The anthem has also found smart new homes. Today, a primary search-and-find tool is undoubtedly the Internet – and here again we are in for surprises. The web-sites that have sprung up overnight in this new manifestation of the expanding arena of community reveal a very strong under-current of interest in the discourse of the national anthem. One such exemplary site is David Kendall’s ‘Anthem Reference Page’ which provides detailed and careful information about 98% of anthems currently in use!

Articles such as this one must be read in conjunction with these other efforts if we wish to understand the continuing role of the national anthem in a contemporary scenario where so much is changing so fast that it becomes urgent to ask: what remains stable and unchanging? Exploring the ‘meaning’ of the national anthem in the present ‘multicultural’ set up may in fact lead us to ask fundamental questions about who we are and about the factors which confer on us our core sense of ‘belonging’.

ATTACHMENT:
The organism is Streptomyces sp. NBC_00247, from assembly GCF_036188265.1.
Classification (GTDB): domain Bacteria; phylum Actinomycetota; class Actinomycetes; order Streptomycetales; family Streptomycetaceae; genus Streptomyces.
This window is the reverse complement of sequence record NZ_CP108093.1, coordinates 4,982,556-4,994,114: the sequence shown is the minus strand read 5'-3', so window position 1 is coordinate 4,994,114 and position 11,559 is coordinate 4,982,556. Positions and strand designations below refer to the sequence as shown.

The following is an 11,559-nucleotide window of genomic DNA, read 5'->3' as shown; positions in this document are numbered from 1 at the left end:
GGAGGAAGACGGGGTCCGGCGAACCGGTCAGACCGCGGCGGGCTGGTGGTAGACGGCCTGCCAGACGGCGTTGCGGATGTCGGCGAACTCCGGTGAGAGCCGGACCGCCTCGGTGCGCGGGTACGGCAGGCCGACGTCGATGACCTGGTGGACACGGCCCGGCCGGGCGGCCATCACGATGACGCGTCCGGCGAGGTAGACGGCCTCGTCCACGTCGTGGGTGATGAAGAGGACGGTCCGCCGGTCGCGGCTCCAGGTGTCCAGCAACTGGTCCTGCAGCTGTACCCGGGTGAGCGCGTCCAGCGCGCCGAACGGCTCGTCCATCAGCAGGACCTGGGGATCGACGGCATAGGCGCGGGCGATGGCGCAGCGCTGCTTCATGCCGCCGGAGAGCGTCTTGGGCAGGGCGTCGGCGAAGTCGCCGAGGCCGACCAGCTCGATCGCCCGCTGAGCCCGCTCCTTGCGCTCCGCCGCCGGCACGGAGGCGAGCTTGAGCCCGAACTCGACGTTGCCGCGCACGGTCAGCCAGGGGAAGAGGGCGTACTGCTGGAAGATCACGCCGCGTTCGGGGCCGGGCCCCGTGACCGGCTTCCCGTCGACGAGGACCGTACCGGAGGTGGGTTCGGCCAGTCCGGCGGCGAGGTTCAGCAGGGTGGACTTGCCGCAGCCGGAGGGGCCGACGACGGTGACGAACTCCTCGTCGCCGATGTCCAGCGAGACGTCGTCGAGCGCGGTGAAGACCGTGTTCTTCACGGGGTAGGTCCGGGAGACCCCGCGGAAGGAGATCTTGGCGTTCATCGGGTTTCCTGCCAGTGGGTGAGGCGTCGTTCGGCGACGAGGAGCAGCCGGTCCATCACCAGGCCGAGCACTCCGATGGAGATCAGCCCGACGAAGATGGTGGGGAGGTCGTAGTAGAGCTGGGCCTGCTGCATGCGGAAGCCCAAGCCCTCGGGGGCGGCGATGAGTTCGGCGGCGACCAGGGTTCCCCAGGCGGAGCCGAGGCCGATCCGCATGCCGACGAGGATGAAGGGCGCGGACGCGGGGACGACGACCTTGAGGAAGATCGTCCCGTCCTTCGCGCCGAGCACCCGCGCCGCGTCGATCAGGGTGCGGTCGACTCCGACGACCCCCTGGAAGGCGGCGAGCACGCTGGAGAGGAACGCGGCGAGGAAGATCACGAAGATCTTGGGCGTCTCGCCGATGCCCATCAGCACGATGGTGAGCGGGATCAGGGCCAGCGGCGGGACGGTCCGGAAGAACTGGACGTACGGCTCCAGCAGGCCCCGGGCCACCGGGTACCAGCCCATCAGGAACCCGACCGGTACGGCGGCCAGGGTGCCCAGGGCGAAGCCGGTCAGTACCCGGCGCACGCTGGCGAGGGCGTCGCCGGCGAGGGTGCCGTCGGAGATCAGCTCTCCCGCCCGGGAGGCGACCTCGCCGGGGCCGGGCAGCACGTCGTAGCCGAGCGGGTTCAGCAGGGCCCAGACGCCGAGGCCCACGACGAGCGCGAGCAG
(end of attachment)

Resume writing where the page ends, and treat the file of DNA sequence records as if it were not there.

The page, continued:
From the standard definition below, for example, we learn that nationalism counts as ‘the most powerful force in the history of the modern world.’ Despite the unsubtle nature of this claim, I shall take the risk of pursuing this line of argument further by suggesting that national anthems are possibly the most potent emotional expression of the force in question. So, what’s nationalism?

Nationalism refers to the political and social attitudes of groups of people who share a common culture, language and territory, as well as common aims and purposes, and thus feel a deep-seated loyalty to the group to which they belong, as opposed to other groups. Nationalism in the modern sense dates from the French revolution but had its roots in the rise of strong centralized monarchies, in the economic doctrine of mercantilism and the growth of a substantial middle class. Nationalism today is also associated with any drive for national unification or independence. It can also represent a destructive force in multinational states.